Most people have at least heard of the PSAT, but many don’t know exactly what it is. Is it just a practice SAT? Do colleges look at PSAT scores? Why does the PSAT matter, if at all? How is the PSAT related to the SAT? The purpose of this article is to shed some light on what the PSAT is, how it differs from the SAT, and why it is important to take it as seriously as the SAT.
The PSAT and SAT are similar tests published by the College Board that are designed to assess a student’s ability to think critically. Many think of the PSAT as a “baby” SAT, which is actually quite an accurate description. The main differences are:
- Long. The SAT consists of ten sections and lasts almost four hours (3 hr 45 min); The PSAT has five sections and lasts a little over two hours (2 h 10 min).
- happy. Both tests assess the same subject areas: writing, critical reading, and mathematics, but the writing section of the PSAT does not include an essay portion and the mathematics section of the PSAT does not cover Algebra 2 concepts.
- Punctuation. The maximum achievable score on the SAT is 2400 and each subject area is worth 800 points. The maximum score on the PSAT is 240, and each subject area is worth 80 points.
- Test dates. The SAT is offered seven times a year; the PSAT is offered once a year, generally in the third week of October. However, there may be more than one test date within that week.
- Meaning. Both exams are important stepping stones on the path to college admission. Most people are already very familiar with the direct role that the SAT plays in the college application process, but fewer clearly understand the importance of the PSAT. Many put the PSAT aside, thinking, “it’s just a practice SAT” or “it doesn’t really count for college” – enormous error:
The National Merit Scholarship
The PSAT is also known as the National Merit Scholarship Qualification Test (NMSQT). As the name suggests, students who perform well on the PSAT may qualify for the National Merit Scholarship. Awarded to 2,500 students in the United States each year, the National Merit Scholarship is a great honor that can also expand a student’s educational opportunities. Even simply being named a National Merit Scholar finalist or semi-finalist can be advantageous to a student. Many schools actively reach out to these students through special programs and scholarships not only because it is an indicator of a student’s academic prowess, but also because those schools can benefit in the rankings if students choose to attend.
“But a lot of people get perfect scores on the PSAT, so how can my child compete even if they qualify?” you might ask. A high PSAT score is just a qualification requirement – the proverbial foot in the door. A true scholar of national merit should have a full set of accomplishments, extracurricular activities, and other qualities to propel him the rest of the way.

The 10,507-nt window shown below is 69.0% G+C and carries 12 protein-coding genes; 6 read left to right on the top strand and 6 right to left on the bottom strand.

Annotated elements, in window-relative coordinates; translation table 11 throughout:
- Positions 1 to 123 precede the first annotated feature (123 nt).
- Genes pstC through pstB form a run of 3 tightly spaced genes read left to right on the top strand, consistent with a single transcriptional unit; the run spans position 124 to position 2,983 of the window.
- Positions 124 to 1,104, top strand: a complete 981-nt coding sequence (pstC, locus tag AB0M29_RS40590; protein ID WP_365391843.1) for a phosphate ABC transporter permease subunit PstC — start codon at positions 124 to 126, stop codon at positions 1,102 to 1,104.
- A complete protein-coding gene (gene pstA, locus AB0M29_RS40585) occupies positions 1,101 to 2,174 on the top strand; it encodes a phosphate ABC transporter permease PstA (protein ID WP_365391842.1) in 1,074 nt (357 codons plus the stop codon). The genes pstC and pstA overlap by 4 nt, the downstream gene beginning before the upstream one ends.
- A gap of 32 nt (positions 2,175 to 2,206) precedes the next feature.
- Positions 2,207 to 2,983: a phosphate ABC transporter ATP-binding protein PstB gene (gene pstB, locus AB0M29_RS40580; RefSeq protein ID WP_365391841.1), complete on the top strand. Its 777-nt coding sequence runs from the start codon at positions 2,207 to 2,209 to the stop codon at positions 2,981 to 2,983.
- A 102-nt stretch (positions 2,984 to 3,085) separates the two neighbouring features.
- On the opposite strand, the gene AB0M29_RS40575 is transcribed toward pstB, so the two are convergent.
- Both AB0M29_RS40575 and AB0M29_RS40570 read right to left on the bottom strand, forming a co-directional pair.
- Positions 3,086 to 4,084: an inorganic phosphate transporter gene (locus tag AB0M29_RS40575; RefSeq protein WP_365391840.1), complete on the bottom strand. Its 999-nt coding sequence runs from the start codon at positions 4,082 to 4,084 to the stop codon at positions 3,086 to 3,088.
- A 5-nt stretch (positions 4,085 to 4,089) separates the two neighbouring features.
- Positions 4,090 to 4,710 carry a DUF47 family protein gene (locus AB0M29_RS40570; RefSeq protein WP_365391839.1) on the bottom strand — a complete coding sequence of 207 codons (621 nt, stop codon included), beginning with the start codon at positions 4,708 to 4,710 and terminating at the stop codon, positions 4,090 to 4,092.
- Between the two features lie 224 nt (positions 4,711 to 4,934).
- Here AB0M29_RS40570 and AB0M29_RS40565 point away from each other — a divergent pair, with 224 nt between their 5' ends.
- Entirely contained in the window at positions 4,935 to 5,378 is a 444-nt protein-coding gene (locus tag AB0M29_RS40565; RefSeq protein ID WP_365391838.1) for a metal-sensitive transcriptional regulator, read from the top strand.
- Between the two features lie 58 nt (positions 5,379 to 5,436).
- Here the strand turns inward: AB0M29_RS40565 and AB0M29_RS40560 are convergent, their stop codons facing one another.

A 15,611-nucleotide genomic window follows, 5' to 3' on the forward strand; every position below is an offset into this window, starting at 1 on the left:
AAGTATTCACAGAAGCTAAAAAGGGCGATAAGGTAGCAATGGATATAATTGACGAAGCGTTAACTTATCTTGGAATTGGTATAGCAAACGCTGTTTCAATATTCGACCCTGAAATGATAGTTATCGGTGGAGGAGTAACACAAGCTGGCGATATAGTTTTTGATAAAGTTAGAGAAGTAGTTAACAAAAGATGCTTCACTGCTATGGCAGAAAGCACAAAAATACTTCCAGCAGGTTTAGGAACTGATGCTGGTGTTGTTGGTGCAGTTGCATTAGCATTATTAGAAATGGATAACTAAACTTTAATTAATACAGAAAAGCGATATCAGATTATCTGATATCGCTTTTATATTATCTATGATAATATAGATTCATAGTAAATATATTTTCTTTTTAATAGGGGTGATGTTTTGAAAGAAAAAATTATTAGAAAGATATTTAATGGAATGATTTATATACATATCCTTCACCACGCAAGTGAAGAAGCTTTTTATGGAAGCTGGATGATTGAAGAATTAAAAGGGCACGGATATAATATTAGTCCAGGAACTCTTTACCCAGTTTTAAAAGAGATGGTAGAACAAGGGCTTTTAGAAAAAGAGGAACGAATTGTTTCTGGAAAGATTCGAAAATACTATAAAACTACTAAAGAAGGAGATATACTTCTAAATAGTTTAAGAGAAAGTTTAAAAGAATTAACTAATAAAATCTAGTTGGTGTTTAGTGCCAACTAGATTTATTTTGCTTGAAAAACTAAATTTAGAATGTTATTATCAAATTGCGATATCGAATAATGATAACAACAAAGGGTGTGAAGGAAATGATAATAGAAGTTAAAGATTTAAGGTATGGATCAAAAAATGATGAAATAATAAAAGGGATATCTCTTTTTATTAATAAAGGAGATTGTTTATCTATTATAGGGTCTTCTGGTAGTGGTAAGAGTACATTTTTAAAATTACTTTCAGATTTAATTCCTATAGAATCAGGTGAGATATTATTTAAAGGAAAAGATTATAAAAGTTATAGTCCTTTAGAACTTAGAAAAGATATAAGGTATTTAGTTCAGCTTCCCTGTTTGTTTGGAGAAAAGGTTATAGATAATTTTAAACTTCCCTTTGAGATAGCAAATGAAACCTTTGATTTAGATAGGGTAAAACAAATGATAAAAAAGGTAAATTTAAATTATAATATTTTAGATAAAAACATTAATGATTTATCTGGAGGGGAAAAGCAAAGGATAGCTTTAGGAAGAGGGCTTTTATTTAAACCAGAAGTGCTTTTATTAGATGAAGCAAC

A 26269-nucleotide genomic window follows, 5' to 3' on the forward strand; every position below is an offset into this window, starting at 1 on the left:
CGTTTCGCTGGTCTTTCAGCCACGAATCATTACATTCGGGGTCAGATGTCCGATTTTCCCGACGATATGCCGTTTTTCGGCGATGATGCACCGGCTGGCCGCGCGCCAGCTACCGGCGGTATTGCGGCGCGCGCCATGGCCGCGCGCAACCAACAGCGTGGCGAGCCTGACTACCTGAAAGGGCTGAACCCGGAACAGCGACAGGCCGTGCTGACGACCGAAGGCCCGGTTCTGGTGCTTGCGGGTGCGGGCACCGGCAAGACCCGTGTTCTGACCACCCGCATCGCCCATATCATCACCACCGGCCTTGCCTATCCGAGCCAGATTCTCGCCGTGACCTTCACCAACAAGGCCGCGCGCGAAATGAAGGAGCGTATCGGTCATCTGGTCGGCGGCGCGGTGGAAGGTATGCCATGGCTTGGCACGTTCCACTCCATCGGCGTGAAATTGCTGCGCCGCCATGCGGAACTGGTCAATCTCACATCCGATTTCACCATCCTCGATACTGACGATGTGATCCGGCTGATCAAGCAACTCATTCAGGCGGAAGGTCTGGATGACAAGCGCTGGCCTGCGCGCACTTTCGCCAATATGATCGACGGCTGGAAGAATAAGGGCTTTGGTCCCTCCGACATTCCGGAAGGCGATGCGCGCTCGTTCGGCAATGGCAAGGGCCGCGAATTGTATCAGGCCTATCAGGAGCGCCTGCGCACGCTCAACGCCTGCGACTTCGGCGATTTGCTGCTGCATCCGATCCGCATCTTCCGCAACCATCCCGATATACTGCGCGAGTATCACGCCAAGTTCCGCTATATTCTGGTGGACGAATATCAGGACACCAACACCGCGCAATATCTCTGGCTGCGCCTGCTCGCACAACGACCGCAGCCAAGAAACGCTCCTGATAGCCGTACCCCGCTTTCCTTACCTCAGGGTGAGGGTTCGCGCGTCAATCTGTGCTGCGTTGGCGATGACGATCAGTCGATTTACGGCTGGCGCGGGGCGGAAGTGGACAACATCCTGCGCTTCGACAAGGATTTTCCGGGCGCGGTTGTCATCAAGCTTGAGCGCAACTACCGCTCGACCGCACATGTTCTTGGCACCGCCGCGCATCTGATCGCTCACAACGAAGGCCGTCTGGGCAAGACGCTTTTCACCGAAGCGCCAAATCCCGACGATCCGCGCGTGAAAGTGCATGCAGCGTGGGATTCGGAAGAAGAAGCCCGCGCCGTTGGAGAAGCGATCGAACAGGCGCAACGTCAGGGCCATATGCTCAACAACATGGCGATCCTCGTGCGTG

Although only juniors can qualify for the National Merit Scholarship, students can also take the PSAT as sophomores. Taking it as a sophomore (or even earlier, if mom insists), offers two advantages:
- Since the SAT and the PSAT are so similar, it is reasonable to say that a student’s performance on the PSAT indicates how well they will do on the SAT. Taking the PSAT early will help students and parents identify weaknesses, gauge how much preparation is needed, and decide when to begin preparing for the SAT. And since both tests are written by the same people, if a student finds that he or she simply does not answer the College Board questions well, then there is still plenty of time to start researching the ACT.
- It is important to note that students only have one chance to qualify for the National Merit Scholarship. Unlike the SAT, if a student performs poorly on the PSAT, this is it. There is no second chance. It is a good idea for students to take the exam as sophomores to see how close their scores are to the cutoff and, again, decide on a test prep action plan.
Two tests, one stone
The SAT and PSAT are extremely important tests in slightly different ways. Fortunately for students and parents, the two are very similar. A student who is prepared for the PSAT will also be prepared for the SAT. Prepare early; practice consistently; and kills both Goliaths on standardized tests with ease. Even if a student plans to take the ACT, test preparation has many principles that apply to any test, at any age, at any time.
It’s easy to miss the PSAT in the hurricane of information surrounding the college admissions process, so be sure to keep an eye out for this small but extremely important test and complete it before it passes and disappears in the storm.